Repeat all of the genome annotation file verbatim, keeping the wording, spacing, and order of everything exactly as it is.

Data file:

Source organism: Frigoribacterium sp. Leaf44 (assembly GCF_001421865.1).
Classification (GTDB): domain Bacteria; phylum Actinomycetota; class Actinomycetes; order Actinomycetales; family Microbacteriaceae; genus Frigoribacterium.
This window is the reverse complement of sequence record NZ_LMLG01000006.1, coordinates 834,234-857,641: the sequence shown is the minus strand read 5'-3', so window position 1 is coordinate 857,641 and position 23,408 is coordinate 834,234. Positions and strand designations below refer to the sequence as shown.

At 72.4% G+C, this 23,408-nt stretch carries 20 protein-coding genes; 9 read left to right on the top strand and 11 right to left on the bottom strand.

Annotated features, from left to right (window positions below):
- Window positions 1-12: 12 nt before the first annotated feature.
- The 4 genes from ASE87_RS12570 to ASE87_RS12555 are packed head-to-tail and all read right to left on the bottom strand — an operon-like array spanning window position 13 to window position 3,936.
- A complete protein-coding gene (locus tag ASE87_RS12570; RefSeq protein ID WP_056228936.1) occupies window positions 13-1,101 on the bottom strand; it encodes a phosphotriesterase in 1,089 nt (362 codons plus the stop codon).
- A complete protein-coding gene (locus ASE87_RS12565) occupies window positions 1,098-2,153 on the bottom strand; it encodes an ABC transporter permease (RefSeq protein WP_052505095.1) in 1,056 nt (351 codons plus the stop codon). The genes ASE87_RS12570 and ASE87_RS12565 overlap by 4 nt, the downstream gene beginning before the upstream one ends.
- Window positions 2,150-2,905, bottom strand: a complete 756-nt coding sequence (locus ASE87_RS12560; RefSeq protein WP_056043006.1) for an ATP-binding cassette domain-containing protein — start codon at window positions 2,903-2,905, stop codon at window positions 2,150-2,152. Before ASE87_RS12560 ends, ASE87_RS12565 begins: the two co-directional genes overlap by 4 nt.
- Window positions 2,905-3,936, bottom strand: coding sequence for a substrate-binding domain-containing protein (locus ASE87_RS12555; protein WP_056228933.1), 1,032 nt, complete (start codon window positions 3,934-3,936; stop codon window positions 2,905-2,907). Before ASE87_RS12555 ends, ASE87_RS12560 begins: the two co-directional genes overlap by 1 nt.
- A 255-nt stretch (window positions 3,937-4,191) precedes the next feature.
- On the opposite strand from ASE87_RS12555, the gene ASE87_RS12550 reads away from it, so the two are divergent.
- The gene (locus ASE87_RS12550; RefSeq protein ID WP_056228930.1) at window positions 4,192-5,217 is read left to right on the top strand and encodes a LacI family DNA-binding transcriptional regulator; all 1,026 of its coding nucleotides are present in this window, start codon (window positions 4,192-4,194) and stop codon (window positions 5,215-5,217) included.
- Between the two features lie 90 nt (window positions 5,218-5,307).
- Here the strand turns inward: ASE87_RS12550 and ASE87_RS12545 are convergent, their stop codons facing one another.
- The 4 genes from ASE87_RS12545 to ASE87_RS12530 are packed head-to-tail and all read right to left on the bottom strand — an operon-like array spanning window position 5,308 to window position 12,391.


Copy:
Source organism: Frigoribacterium sp. Leaf44 (assembly GCF_001421865.1).
Classification (GTDB): domain Bacteria; phylum Actinomycetota; class Actinomycetes; order Actinomycetales; family Microbacteriaceae; genus Frigoribacterium.
This window is the reverse complement of sequence record NZ_LMLG01000006.1, coordinates 834,234-857,641: the sequence shown is the minus strand read 5'-3', so window position 1 is coordinate 857,641 and position 23,408 is coordinate 834,234. Positions and strand designations below refer to the sequence as shown.

At 72.4% G+C, this 23,408-nt stretch carries 20 protein-coding genes; 9 read left to right on the top strand and 11 right to left on the bottom strand.

Annotated features, from left to right (window positions below):
- Window positions 1-12: 12 nt before the first annotated feature.
- The 4 genes from ASE87_RS12570 to ASE87_RS12555 are packed head-to-tail and all read right to left on the bottom strand — an operon-like array spanning window position 13 to window position 3,936.
- A complete protein-coding gene (locus tag ASE87_RS12570; RefSeq protein ID WP_056228936.1) occupies window positions 13-1,101 on the bottom strand; it encodes a phosphotriesterase in 1,089 nt (362 codons plus the stop codon).
- A complete protein-coding gene (locus ASE87_RS12565) occupies window positions 1,098-2,153 on the bottom strand; it encodes an ABC transporter permease (RefSeq protein WP_052505095.1) in 1,056 nt (351 codons plus the stop codon). The genes ASE87_RS12570 and ASE87_RS12565 overlap by 4 nt, the downstream gene beginning before the upstream one ends.
- Window positions 2,150-2,905, bottom strand: a complete 756-nt coding sequence (locus ASE87_RS12560; RefSeq protein WP_056043006.1) for an ATP-binding cassette domain-containing protein — start codon at window positions 2,903-2,905, stop codon at window positions 2,150-2,152. Before ASE87_RS12560 ends, ASE87_RS12565 begins: the two co-directional genes overlap by 4 nt.
- Window positions 2,905-3,936, bottom strand: coding sequence for a substrate-binding domain-containing protein (locus ASE87_RS12555; protein WP_056228933.1), 1,032 nt, complete (start codon window positions 3,934-3,936; stop codon window positions 2,905-2,907). Before ASE87_RS12555 ends, ASE87_RS12560 begins: the two co-directional genes overlap by 1 nt.
- A 255-nt stretch (window positions 3,937-4,191) precedes the next feature.
- On the opposite strand from ASE87_RS12555, the gene ASE87_RS12550 reads away from it, so the two are divergent.
- The gene (locus ASE87_RS12550; RefSeq protein ID WP_056228930.1) at window positions 4,192-5,217 is read left to right on the top strand and encodes a LacI family DNA-binding transcriptional regulator; all 1,026 of its coding nucleotides are present in this window, start codon (window positions 4,192-4,194) and stop codon (window positions 5,215-5,217) included.
- Between the two features lie 90 nt (window positions 5,218-5,307).
- Here the strand turns inward: ASE87_RS12550 and ASE87_RS12545 are convergent, their stop codons facing one another.
- The 4 genes from ASE87_RS12545 to ASE87_RS12530 are packed head-to-tail and all read right to left on the bottom strand — an operon-like array spanning window position 5,308 to window position 12,391.